A lot of white people were stunned by the sheer viciousness of the racist revanchist assaults on President Obama. I believe a lot of men are going to be equally stunned by the crudity and volume of the assaults on future President Hillary. A. Hope Jahren, in the NYTimes:
OVER the past two decades as a professor, I’ve grown thousands of plants, studying how their biology shifts in response to our changing environment. Soon I’ll begin to design and build my fourth laboratory; I’ll teach classes and take on more staff members, as I do every year. Like all professors, I also do a lot of extra jobs for which I was never trained, such as advising former students as they navigate the wider world. Last year, after one of my most talented students left to start her next adventure, she would text me now and then: “This is such a great place,” “I am learning so much here” and “I know his is where I am supposed to be.”
Then, a month ago, she wrote and asked me what to do. She forwarded an email she had received from a senior colleague that opened, “Can I share something deeply personal with you?” Within the email, he detonates what he described as a “truth bomb”: “All I know is that from the first day I talked to you, there hadn’t been a single day or hour when you weren’t on my mind.” He tells her she is “incredibly attractive” and “adorably dorky.” He reminds her, in detail, of how he has helped her professionally: “I couldn’t believe the things I was compelled to do for you.” He describes being near her as “exhilarating and frustrating at the same time” and himself as “utterly unable to get a grip” as a result. He closes by assuring her, “That’s just the way things are and you’re gonna have to deal with me until one of us leaves.”
Women are no longer a minority within higher education. According to the most recent statistics released by Unesco, women’s enrollment in graduate education in the United States has been greater than men’s for each of the last 30 years; as of 2012, there were 13 women enrolled for every 10 men. Yet, every school year, science, technology, engineering and math programs — known as the STEM fields — shed women the way the trees on campus lose their leaves in the fall…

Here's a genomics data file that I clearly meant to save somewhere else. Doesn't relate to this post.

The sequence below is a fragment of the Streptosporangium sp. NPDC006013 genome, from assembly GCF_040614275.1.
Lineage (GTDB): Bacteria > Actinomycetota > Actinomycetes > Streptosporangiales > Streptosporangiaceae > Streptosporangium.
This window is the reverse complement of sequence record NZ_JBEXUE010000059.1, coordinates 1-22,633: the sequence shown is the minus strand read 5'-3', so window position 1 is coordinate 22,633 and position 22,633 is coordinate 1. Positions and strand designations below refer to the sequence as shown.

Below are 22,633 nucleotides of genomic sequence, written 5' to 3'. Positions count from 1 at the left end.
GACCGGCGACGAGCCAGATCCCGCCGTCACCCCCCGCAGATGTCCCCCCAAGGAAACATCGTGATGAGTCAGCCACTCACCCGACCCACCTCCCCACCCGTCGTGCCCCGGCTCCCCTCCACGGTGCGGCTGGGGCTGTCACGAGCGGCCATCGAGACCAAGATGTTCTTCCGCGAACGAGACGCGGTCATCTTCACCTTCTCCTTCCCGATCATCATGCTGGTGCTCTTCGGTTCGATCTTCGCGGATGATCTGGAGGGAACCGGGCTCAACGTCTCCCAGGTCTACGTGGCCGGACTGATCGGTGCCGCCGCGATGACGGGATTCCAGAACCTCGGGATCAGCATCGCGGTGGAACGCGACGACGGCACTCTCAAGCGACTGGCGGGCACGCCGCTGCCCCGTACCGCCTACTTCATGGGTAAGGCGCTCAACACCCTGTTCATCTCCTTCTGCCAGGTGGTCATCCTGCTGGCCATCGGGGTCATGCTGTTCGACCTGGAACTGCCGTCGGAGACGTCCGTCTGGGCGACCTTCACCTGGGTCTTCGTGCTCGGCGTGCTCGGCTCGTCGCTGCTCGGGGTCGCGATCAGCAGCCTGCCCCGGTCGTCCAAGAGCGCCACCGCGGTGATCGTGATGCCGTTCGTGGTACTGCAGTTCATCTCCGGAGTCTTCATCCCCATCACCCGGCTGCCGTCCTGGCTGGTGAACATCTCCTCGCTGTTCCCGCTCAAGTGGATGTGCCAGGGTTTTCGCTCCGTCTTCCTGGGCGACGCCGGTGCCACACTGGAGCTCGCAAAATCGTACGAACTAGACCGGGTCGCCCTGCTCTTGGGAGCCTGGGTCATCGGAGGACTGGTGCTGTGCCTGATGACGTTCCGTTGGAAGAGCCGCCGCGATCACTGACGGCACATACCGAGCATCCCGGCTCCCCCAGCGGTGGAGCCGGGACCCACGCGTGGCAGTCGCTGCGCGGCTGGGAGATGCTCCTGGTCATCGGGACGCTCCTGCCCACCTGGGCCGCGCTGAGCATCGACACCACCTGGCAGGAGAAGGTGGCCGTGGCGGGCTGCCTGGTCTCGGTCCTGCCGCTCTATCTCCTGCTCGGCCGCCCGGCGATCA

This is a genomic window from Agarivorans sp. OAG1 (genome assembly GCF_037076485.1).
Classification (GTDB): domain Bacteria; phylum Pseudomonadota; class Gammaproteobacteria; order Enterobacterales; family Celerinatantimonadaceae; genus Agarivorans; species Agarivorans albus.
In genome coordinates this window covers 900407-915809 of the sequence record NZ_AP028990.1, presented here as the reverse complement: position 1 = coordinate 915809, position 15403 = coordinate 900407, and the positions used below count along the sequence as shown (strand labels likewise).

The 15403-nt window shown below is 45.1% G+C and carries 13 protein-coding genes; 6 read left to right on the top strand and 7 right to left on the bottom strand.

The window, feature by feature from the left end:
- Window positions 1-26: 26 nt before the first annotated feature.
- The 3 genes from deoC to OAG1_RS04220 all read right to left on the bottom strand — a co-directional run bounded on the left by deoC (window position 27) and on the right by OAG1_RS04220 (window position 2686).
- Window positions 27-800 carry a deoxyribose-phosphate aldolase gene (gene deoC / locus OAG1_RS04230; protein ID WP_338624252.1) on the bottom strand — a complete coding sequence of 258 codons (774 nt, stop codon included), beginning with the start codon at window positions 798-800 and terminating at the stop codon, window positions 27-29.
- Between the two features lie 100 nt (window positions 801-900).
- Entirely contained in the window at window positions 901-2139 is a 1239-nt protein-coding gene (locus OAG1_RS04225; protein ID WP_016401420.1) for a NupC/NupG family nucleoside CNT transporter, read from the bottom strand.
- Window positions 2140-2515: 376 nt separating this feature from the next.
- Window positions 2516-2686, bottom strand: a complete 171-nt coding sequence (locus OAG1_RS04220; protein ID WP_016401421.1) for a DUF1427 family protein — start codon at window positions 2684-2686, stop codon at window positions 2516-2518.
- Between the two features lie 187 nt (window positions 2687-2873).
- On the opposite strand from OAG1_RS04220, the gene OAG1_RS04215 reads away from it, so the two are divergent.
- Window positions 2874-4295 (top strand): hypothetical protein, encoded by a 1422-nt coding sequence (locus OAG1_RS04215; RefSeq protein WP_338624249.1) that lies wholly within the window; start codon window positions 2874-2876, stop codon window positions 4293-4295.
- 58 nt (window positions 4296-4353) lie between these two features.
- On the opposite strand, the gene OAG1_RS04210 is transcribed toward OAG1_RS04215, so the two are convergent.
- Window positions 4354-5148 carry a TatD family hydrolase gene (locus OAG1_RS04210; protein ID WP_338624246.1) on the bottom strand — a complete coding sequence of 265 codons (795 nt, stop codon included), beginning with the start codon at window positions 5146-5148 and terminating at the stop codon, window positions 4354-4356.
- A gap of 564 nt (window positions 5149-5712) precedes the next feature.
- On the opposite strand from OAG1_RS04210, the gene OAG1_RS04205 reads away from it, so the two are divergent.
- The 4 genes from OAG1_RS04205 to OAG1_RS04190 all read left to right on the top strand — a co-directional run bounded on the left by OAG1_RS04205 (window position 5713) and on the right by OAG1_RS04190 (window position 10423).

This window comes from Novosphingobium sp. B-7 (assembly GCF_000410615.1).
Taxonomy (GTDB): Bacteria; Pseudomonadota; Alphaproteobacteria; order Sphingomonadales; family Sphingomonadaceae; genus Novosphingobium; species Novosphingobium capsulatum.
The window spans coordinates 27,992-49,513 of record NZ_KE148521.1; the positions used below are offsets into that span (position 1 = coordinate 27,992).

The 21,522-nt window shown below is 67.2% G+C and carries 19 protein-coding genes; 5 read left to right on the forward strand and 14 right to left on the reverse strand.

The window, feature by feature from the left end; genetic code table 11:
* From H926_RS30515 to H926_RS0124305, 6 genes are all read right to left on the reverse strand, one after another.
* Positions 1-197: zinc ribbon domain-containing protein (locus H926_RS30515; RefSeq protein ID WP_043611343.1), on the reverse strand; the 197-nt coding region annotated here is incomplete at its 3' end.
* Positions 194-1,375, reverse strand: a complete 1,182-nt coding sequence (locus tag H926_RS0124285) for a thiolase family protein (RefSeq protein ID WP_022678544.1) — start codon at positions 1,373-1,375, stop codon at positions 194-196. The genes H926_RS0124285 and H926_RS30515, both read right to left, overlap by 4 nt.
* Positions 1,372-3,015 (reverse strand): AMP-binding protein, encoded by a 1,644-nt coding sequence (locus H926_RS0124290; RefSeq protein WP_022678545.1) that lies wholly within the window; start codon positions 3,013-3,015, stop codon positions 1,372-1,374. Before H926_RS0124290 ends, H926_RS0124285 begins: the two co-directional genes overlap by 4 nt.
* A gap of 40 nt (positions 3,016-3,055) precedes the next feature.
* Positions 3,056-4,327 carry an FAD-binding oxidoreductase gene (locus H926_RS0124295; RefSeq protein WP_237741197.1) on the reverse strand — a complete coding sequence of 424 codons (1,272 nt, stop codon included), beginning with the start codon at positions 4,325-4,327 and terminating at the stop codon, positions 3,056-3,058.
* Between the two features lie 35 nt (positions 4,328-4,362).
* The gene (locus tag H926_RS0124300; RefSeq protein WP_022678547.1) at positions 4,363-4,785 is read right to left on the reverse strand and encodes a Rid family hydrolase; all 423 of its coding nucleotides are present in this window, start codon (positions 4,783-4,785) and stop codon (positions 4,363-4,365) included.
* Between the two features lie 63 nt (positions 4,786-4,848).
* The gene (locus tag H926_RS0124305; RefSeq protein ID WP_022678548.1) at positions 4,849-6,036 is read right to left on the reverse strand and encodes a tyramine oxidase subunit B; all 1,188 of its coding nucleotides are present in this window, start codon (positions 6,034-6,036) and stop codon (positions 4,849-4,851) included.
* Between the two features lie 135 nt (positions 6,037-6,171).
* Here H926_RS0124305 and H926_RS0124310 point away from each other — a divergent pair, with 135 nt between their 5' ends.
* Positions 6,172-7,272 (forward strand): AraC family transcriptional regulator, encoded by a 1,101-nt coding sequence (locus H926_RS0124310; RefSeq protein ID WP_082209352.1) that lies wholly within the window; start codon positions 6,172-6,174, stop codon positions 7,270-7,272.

In the rare case when a female scientist becomes a faculty member, she finds herself invested in the very system that is doing the weeding, and soon recognizes that sexual harassment is one of the sharpest tools in the shed. My own experiences as a student, scientist and mentor lead me to believe that such harassment is widespread. Few studies exist, but in a survey of 191 female fellowship recipients published in 1995, 12 percent indicated that they had been sexually harassed as a student or early professional. My experiences have also convinced me that sexual harassment is very rarely publicly punished after it is reported, and then only after a pattern of relatively egregious offenses.
The evasion of justice within academia is all the more infuriating because the course of sexual harassment is so predictable. Since I started writing about women and science, my female colleagues have been moved to share their stories with me; my inbox is an inadvertent clearinghouse for unsolicited love notes. Sexual harassment in science generally starts like this: A woman (she is a student, a technician, a professor) gets an email and notices that the subject line is a bit off: “I need to tell you,” or “my feelings.” The opening lines refer to the altered physical and mental state of the author: “It’s late and I can’t sleep” is a favorite, though “Maybe it’s the three glasses of cognac” is popular as well…
The comments over there, of course, are a thesis on Margaret Atwood’s quote: “Men are afraid that women will laugh at them. Women are afraid that men will kill them.”
And keep in mind — these male scientists are obviously not “stupid” or “ignorant” individuals — they’re just as unconscious of their own sexism as a fish is of the water through which it swims.